Co­caine use can make oth­er­wise re­sis­tant im­mune cells sus­cep­ti­ble to HIV

Wellness Update - - Contents -

LOS AN­GE­LES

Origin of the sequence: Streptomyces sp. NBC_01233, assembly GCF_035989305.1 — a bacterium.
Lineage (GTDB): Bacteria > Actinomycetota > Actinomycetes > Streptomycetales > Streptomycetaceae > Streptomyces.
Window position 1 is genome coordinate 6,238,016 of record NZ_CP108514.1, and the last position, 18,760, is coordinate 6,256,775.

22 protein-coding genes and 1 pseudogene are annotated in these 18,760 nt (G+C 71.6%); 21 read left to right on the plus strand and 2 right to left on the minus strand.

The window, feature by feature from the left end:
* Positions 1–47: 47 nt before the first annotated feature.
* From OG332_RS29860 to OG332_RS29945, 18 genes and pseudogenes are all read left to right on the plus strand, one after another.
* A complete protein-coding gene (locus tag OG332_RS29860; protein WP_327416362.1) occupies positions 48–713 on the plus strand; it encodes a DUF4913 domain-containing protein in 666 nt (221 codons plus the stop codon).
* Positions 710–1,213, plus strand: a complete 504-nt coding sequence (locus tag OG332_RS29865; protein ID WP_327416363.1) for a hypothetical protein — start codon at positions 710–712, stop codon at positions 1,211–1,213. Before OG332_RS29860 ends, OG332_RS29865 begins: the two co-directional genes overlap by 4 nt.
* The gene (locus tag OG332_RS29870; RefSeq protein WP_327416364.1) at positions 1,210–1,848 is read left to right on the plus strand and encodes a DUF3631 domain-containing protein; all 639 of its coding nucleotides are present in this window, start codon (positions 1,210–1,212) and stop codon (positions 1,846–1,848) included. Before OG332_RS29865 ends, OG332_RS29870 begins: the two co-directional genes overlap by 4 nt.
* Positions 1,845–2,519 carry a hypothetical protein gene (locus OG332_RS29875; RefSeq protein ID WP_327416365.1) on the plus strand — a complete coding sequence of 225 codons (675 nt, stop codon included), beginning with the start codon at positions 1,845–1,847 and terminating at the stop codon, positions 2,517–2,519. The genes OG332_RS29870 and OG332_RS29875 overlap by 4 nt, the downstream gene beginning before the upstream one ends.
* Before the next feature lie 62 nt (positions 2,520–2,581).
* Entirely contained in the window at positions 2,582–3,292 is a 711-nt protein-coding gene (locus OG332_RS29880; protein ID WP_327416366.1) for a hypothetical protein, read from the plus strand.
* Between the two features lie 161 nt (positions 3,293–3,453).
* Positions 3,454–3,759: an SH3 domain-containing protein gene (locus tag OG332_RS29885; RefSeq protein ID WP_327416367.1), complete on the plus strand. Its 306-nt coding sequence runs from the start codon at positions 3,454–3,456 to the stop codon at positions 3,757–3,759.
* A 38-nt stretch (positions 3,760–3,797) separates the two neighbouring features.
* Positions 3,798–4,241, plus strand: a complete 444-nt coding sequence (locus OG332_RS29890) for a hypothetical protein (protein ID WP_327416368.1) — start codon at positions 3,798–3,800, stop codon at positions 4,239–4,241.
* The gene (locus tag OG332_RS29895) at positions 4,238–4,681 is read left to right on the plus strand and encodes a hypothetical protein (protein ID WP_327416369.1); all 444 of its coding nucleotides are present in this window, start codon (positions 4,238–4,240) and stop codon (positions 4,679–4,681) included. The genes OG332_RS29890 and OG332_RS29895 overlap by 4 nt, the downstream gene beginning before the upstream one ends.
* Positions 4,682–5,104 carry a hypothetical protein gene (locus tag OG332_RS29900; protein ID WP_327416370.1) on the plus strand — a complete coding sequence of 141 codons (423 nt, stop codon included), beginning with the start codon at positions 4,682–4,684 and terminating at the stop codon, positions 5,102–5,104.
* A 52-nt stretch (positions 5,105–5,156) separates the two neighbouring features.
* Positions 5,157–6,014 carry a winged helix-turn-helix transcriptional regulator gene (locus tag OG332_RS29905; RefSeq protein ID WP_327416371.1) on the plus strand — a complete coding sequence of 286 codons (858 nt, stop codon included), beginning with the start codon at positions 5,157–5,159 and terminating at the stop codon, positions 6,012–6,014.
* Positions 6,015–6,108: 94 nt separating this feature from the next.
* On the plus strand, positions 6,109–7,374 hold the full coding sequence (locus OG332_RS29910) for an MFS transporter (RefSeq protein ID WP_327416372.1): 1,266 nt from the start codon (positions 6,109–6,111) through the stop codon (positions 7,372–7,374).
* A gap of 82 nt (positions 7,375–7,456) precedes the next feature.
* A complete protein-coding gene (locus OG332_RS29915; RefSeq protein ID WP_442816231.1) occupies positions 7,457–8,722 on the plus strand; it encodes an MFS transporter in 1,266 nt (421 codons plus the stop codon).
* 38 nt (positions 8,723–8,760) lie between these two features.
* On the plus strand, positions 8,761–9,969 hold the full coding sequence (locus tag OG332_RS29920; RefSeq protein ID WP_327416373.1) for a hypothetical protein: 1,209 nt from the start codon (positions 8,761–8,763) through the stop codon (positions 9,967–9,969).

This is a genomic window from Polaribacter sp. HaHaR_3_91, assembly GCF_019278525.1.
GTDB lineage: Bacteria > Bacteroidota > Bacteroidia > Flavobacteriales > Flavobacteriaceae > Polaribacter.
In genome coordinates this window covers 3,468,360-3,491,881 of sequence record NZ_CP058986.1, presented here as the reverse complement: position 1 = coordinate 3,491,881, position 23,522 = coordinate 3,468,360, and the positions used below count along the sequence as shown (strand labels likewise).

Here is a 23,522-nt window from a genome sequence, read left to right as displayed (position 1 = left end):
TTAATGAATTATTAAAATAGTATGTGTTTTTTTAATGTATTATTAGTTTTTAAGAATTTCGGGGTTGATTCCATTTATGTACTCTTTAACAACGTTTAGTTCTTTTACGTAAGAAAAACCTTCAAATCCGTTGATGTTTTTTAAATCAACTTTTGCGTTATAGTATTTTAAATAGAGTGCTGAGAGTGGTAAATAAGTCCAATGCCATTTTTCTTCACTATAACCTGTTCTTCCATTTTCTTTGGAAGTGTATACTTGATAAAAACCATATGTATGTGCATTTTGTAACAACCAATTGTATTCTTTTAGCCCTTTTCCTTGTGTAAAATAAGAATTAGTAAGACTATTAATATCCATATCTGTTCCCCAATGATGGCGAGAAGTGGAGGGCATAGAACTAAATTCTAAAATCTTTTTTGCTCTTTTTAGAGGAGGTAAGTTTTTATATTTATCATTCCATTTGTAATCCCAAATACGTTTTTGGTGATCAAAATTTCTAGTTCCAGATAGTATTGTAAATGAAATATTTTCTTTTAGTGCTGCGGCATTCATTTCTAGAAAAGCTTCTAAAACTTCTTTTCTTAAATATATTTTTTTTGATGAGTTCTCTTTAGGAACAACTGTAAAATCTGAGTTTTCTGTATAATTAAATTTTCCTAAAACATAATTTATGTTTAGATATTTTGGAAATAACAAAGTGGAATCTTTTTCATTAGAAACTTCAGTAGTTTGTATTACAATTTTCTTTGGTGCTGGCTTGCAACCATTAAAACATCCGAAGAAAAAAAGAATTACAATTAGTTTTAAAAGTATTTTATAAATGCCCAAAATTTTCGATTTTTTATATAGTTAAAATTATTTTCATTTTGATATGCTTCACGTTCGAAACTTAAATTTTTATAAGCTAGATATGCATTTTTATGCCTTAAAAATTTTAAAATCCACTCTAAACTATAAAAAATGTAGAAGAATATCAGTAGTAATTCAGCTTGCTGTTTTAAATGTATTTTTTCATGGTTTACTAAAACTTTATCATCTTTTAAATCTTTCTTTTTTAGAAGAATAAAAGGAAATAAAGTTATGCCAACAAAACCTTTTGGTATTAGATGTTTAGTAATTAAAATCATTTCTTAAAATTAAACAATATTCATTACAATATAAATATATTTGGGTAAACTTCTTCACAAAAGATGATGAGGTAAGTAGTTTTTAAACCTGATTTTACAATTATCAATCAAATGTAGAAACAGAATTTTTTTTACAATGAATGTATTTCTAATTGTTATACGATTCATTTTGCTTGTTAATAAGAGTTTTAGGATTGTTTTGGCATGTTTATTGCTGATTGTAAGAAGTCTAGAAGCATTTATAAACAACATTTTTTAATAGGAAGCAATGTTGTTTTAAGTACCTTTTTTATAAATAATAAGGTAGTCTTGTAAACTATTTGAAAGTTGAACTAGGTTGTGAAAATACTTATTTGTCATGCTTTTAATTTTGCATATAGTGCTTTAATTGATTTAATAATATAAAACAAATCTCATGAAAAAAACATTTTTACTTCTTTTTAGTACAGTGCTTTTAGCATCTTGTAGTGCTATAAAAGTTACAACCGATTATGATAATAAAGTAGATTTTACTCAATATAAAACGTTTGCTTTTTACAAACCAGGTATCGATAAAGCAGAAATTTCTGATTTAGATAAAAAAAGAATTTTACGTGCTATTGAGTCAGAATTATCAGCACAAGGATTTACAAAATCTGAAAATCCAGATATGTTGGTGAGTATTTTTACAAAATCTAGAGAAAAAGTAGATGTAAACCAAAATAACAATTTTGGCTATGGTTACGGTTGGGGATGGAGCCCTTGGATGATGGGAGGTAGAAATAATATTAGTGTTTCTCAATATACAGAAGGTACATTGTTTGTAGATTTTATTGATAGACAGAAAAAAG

Anew unique UCLA pop­u­la­tion study shows of im­mune co­caine cells af­fects called a qui­es­cent virus that causes CD4 T cells, AIDS. which Co­caine are makes re­sis­tant the to cells the sus­cep­ti­ble to in­fec­tion with HIV, caus­ing both sig­nif­i­cant in­fec­tion and new pro­duc­tion of the virus. In many ways, the spread of HIV has been fu­eled by sub­stance abuse. Shared nee­dles and drug users’ high­risk sex­ual be­hav­iors are just some of the ways that nar­cotics such as co­caine have played a key role in the AIDS epi­demic in much of the world. “The sur­pris­ing re­sult was that the changes co­caine in­duced on th­ese cells were very min­i­mal, yet they were suf­fi­cient to fuel in­fec­tion,” said Dimitrios Vatakis, as­sis­tant pro­fes­sor of medicine in the di­vi­sion of hema­tol­ogy/on­col­ogy at the David Geffen School of Medicine at UCLA and the study’s se­nior au­thor. “We found that co­caine me­di­ates its ef­fects di­rectly, in­duc­ing min­i­mal changes in the phys­i­ol­ogy of th­ese cells and uti­liz­ing the same path­ways it uses to tar­get the brain.” Re­searchers found a three-day ex­po­sure to co­caine made the cells more sus­cep­ti­ble to HIV in­fec­tion by stim­u­lat­ing two re­cep­tors in the cells, called 1 and D4. The find­ings sug­gest that co­caine use in­creases the pool of T cells in the hu­man body that can be­come in­fected by the virus.

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